Tuesday, May 08, 2012

Exercising Your Creator Muscle

I've been exercising my creator muscle a lot lately--knitting and crocheting and baking and writing.

It's a muscle I haven't worked out in a while. After taking it out for a run the first few days, it was tired and stiff--a definite ache in the muscle--but endorphins none the less. I was creating. I was making something again, something unique that had never been before, and it felt good.

When there is a big change or life gets a bit stressful, the first thing I usually throw out the window is my workouts. And I know, I know, you exercise junkies out there are screaming through your computer at me, "That should be the absolute last thing to go! Exercise reduces stress. It produces endorphins. It makes you feel better!"

Yeah, I know.

But exercise also means getting out of bed before I want to get out of bed and making my body move when all I want to do is curl under the covers and ignore the world for just a few more minutes.

So my Merrells gather a bit of dust and my workout clothes stay neatly folded in the drawer and I get a few minutes more.

Then I remember...exercise produces endorphins and reduces stress and maybe I should get up out of bed and go for a run. Maybe it will make the world seem a bit rosier and I'll be a bit less stressed.

Taking those first few steps after a long time without exercise, my body always feels heavy and cumbersome and I wonder about turning around and heading back to bed. I don't really want to do this. Why am I doing this?

A few minutes more and my body doesn't feel so heavy. A little farther and I can feel my muscles loosen and grow accustom to the rhythm of foot to pavement. It begins to feel natural and drives me forward. Oxygen is moving through my lungs and I'm starting to feel alive. The road before me and nothing behind. Yeah, this was a good idea after all.

Our creator muscles are a bit like that. We think about using them. We imagine all the wonderful things we could create if we only had the time, but too often those ideas get listed out on the dusty chalkboards of our minds never to get crossed off, only to get smudged and partially erased until we can't read our own writing anymore and remember what the idea was to begin with.

It is far too easy these days to allow our creator muscles to atrophy.

With every modern convenience and the guys over at Google and Apple doing all the creating, why in the world do I need to create? Someone else can do the creating for me. Besides, I'm not a creative person.

I happen to think we are all creative people. I think the ability to create is part of the Creator God's imprint upon us. We were made to create. We were made to produce new ideas and to compose music and to fashion art and to invent inventions. Creation is part of who we are as humans.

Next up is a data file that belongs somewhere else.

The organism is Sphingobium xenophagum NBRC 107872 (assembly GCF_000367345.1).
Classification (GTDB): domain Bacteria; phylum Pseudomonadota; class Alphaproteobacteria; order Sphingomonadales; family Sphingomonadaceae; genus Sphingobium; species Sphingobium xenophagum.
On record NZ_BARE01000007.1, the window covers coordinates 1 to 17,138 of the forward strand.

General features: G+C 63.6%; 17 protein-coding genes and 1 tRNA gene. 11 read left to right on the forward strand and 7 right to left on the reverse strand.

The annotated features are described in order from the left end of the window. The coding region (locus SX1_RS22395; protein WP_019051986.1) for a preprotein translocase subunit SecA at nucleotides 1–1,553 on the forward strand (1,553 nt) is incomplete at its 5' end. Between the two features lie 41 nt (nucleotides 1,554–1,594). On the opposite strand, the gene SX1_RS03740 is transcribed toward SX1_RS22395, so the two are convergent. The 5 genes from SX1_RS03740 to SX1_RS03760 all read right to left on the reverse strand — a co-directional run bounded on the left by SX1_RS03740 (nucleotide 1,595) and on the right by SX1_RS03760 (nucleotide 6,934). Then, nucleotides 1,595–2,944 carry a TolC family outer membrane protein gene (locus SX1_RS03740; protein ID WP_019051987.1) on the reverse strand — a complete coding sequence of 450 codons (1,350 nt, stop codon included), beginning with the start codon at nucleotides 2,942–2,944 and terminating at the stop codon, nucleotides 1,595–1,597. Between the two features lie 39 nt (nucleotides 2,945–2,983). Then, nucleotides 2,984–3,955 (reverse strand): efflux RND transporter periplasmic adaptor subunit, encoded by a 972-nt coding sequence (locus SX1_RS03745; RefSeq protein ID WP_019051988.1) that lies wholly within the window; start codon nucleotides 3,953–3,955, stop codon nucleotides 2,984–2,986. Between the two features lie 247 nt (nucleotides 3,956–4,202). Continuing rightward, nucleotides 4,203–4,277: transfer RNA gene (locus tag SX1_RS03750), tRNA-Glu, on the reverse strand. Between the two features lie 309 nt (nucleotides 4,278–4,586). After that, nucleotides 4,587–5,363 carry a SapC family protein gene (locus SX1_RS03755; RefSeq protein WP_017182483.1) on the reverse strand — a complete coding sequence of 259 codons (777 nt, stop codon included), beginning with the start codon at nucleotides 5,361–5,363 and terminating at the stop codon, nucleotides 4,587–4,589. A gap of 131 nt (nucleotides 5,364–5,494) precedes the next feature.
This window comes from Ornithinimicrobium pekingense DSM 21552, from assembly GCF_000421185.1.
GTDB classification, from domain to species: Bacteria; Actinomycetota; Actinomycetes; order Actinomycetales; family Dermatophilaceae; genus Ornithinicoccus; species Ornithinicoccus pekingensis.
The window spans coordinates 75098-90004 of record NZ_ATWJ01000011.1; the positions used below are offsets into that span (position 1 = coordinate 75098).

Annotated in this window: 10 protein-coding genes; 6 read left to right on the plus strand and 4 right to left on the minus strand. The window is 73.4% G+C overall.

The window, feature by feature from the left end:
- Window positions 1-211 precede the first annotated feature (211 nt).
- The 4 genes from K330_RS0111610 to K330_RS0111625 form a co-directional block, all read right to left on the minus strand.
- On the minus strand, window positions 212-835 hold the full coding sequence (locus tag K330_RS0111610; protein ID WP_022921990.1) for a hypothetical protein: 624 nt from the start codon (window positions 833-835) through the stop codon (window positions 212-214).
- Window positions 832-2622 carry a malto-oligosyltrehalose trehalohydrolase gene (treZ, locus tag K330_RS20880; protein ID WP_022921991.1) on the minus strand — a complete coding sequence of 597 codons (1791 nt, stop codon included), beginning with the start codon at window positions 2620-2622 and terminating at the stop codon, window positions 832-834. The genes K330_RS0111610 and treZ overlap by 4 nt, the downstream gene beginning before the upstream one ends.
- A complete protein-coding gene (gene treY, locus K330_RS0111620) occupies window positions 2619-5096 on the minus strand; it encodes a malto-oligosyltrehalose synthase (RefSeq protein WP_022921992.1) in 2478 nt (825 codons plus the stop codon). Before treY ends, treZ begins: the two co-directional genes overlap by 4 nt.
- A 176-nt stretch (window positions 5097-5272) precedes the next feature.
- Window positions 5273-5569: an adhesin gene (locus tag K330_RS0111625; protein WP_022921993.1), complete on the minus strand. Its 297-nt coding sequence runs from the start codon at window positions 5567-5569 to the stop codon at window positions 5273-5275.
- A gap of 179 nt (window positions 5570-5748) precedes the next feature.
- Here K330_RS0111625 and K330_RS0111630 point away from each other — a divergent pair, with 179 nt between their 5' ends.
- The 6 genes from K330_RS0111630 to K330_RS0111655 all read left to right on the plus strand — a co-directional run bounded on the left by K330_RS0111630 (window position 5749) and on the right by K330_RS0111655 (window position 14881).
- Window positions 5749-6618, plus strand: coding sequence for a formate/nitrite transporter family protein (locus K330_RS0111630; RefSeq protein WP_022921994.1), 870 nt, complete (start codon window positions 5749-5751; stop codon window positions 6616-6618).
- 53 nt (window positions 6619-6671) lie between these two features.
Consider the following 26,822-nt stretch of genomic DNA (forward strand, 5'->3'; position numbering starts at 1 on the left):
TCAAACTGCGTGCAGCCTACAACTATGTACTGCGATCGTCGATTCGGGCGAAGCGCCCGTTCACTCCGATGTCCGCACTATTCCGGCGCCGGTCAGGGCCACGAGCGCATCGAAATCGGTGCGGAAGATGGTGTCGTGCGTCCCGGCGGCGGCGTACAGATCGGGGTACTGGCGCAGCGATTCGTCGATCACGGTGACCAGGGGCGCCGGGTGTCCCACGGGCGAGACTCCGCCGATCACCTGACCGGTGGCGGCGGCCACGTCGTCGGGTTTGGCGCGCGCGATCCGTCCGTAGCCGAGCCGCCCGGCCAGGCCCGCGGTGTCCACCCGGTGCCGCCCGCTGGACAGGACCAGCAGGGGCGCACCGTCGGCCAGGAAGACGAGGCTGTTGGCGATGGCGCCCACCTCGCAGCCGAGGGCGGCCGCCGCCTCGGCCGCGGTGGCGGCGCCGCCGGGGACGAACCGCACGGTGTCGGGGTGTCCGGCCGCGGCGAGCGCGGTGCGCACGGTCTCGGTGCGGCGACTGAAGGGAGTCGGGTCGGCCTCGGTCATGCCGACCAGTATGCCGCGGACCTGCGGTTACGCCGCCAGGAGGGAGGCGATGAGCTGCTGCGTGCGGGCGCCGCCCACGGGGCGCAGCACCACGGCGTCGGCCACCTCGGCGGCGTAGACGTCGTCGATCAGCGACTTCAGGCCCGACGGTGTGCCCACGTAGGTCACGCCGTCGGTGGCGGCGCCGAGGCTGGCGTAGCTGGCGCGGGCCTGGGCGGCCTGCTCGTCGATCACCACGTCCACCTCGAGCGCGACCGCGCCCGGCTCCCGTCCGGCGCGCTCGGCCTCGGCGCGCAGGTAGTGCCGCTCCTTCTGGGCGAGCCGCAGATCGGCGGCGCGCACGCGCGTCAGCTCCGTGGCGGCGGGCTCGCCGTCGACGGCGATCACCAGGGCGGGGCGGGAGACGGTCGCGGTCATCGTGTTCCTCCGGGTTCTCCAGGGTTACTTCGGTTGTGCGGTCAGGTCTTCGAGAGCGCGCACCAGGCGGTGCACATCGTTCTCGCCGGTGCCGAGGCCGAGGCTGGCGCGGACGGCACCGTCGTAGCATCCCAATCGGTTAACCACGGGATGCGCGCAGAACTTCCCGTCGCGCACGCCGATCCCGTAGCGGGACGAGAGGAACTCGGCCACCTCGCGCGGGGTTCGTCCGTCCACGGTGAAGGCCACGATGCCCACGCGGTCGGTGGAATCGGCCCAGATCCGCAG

I love connecting with my creator friends. They inspire me to keep creating and to exercise the muscle in ways I never would have thought of without their influence.

My friend Cheryl-lyn is a soon to be hobby beekeeper. I love that. I love how she's choosing to stretch her creator muscle, to connect to her father and her childhood, and to maybe someday teach others how to stretch their creator muscles through beekeeping.

My father is constantly inspiring me to create, using his creator muscle in his quartet, his drama group, his Friday afternoon "Amazing Story" talks... Sometimes I wonder if there is a way to get him to put the creating on pause.

And then there's my friend Patrice who stretches her creator muscle thinking up wild and zany ways to encourage women to dive deeper into their walk with Jesus and to develop a deep love for the Lord--wild and zany like repelling off buildings kind of zany.

These creator friends of mine inspire me to keep dreaming up new ideas and new creations. To keep writing. To keep baking. To keep creating whatever it is I want to create and not to let those ideas get smudged and erased off my chalkboard without first getting crossed off in accomplishment.

Creating doesn't mean being crafty. It doesn't mean being arty. It doesn't mean being musical or being a talented writer. Creating can mean anything you want it to mean, after all, it's your creation. But definitely be a creator of something.

What ways can you exercise your creator muscle? It may ache at first, but once you've used it a bit, I promise it's so worth it. And if you don't like what you first exercise your creator muscle with, try something else. Just keep creating. You'll thank yourself for it someday.

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